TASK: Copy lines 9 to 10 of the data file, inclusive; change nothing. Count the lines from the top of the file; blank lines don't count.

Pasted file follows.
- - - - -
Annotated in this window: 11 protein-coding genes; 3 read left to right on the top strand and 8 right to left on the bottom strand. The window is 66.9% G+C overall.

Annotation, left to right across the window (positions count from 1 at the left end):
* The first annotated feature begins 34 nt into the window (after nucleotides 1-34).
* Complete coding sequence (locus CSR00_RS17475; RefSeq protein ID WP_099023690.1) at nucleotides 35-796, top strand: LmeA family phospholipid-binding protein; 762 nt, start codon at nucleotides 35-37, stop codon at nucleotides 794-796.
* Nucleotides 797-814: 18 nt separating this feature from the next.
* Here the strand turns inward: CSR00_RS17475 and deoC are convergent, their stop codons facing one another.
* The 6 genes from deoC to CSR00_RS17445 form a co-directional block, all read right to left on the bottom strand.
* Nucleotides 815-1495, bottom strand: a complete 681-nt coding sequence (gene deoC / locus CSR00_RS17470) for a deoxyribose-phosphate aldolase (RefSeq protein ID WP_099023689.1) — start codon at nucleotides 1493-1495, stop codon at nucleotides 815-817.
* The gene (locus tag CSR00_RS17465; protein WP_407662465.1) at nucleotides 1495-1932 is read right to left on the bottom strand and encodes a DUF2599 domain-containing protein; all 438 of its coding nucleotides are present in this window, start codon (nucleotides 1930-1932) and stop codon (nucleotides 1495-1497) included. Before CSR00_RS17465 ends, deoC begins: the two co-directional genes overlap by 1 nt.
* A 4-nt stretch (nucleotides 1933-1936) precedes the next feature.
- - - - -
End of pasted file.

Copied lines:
* The gene (locus tag CSR00_RS17465; protein WP_407662465.1) at nucleotides 1495-1932 is read right to left on the bottom strand and encodes a DUF2599 domain-containing protein; all 438 of its coding nucleotides are present in this window, start codon (nucleotides 1930-1932) and stop codon (nucleotides 1495-1497) included. Before CSR00_RS17465 ends, deoC begins: the two co-directional genes overlap by 1 nt.
* A 4-nt stretch (nucleotides 1933-1936) precedes the next feature.